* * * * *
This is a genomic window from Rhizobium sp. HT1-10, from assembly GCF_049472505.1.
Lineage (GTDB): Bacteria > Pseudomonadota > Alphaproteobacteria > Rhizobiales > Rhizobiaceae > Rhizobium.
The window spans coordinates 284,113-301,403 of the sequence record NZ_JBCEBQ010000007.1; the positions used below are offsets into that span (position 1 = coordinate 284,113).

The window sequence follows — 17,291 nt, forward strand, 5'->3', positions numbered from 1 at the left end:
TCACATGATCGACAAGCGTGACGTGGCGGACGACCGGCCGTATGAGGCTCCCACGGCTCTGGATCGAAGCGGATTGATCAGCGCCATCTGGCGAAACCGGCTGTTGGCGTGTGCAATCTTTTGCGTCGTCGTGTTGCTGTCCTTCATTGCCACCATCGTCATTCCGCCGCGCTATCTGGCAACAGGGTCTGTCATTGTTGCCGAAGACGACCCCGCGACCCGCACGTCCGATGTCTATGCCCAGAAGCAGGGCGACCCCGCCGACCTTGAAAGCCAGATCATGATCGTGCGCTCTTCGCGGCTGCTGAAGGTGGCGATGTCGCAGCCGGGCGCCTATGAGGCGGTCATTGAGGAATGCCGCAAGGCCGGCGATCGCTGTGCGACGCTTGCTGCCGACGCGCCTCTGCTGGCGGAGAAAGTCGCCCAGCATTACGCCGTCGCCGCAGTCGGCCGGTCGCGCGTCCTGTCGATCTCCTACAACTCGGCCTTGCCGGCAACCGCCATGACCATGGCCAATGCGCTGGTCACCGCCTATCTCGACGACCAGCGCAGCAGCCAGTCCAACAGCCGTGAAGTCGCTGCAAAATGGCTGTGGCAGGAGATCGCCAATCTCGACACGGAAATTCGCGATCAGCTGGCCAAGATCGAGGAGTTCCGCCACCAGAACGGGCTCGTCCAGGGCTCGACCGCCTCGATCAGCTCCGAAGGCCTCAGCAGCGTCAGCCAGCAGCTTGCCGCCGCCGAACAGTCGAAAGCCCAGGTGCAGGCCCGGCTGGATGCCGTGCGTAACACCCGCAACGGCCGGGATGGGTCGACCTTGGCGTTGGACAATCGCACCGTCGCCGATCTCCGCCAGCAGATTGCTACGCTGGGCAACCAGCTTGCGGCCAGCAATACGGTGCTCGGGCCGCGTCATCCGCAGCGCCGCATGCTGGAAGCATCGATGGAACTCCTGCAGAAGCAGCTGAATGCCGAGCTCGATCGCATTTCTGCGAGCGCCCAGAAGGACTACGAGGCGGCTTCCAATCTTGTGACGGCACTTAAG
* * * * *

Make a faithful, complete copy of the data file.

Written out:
This is a genomic window from Rhizobium sp. HT1-10, from assembly GCF_049472505.1.
Lineage (GTDB): Bacteria > Pseudomonadota > Alphaproteobacteria > Rhizobiales > Rhizobiaceae > Rhizobium.
The window spans coordinates 284,113-301,403 of the sequence record NZ_JBCEBQ010000007.1; the positions used below are offsets into that span (position 1 = coordinate 284,113).

The window sequence follows — 17,291 nt, forward strand, 5'->3', positions numbered from 1 at the left end:
TCACATGATCGACAAGCGTGACGTGGCGGACGACCGGCCGTATGAGGCTCCCACGGCTCTGGATCGAAGCGGATTGATCAGCGCCATCTGGCGAAACCGGCTGTTGGCGTGTGCAATCTTTTGCGTCGTCGTGTTGCTGTCCTTCATTGCCACCATCGTCATTCCGCCGCGCTATCTGGCAACAGGGTCTGTCATTGTTGCCGAAGACGACCCCGCGACCCGCACGTCCGATGTCTATGCCCAGAAGCAGGGCGACCCCGCCGACCTTGAAAGCCAGATCATGATCGTGCGCTCTTCGCGGCTGCTGAAGGTGGCGATGTCGCAGCCGGGCGCCTATGAGGCGGTCATTGAGGAATGCCGCAAGGCCGGCGATCGCTGTGCGACGCTTGCTGCCGACGCGCCTCTGCTGGCGGAGAAAGTCGCCCAGCATTACGCCGTCGCCGCAGTCGGCCGGTCGCGCGTCCTGTCGATCTCCTACAACTCGGCCTTGCCGGCAACCGCCATGACCATGGCCAATGCGCTGGTCACCGCCTATCTCGACGACCAGCGCAGCAGCCAGTCCAACAGCCGTGAAGTCGCTGCAAAATGGCTGTGGCAGGAGATCGCCAATCTCGACACGGAAATTCGCGATCAGCTGGCCAAGATCGAGGAGTTCCGCCACCAGAACGGGCTCGTCCAGGGCTCGACCGCCTCGATCAGCTCCGAAGGCCTCAGCAGCGTCAGCCAGCAGCTTGCCGCCGCCGAACAGTCGAAAGCCCAGGTGCAGGCCCGGCTGGATGCCGTGCGTAACACCCGCAACGGCCGGGATGGGTCGACCTTGGCGTTGGACAATCGCACCGTCGCCGATCTCCGCCAGCAGATTGCTACGCTGGGCAACCAGCTTGCGGCCAGCAATACGGTGCTCGGGCCGCGTCATCCGCAGCGCCGCATGCTGGAAGCATCGATGGAACTCCTGCAGAAGCAGCTGAATGCCGAGCTCGATCGCATTTCTGCGAGCGCCCAGAAGGACTACGAGGCGGCTTCCAATCTTGTGACGGCACTTAAG